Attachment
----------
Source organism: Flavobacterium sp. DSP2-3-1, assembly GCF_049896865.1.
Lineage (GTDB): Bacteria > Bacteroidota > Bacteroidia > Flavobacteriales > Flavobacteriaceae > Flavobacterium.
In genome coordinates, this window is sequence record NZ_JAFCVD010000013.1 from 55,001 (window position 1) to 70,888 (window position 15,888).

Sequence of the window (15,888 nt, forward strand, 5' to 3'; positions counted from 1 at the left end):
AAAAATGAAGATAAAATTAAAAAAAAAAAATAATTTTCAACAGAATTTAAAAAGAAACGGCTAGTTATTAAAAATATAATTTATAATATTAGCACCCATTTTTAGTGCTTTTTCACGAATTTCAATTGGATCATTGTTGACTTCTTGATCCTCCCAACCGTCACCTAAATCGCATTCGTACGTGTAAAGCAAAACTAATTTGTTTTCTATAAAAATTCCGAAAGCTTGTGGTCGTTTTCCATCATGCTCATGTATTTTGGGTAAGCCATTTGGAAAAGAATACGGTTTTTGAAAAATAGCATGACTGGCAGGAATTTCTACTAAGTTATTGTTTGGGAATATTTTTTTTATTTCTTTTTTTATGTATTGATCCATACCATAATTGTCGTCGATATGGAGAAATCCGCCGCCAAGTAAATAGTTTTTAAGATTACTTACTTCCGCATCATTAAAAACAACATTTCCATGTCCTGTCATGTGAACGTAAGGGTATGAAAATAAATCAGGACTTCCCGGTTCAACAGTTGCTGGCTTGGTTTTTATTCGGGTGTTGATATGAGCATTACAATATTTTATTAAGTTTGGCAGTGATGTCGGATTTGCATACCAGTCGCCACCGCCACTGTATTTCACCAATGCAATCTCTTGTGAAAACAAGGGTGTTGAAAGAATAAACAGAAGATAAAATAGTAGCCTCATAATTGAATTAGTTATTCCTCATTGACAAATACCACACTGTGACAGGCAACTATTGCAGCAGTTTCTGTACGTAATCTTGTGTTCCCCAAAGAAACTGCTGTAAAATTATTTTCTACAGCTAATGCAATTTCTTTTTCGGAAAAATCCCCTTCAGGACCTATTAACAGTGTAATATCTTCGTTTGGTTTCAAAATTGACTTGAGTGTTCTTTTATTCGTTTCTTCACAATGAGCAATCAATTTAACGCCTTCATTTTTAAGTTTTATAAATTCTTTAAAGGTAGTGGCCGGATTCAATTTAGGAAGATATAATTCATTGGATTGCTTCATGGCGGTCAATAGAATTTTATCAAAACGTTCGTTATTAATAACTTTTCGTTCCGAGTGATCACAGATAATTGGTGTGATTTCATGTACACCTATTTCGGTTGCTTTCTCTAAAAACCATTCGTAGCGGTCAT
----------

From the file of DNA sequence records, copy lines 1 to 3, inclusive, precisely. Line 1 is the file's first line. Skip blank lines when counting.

Source organism: Flavobacterium sp. DSP2-3-1, assembly GCF_049896865.1.
Lineage (GTDB): Bacteria > Bacteroidota > Bacteroidia > Flavobacteriales > Flavobacteriaceae > Flavobacterium.
In genome coordinates, this window is sequence record NZ_JAFCVD010000013.1 from 55,001 (window position 1) to 70,888 (window position 15,888).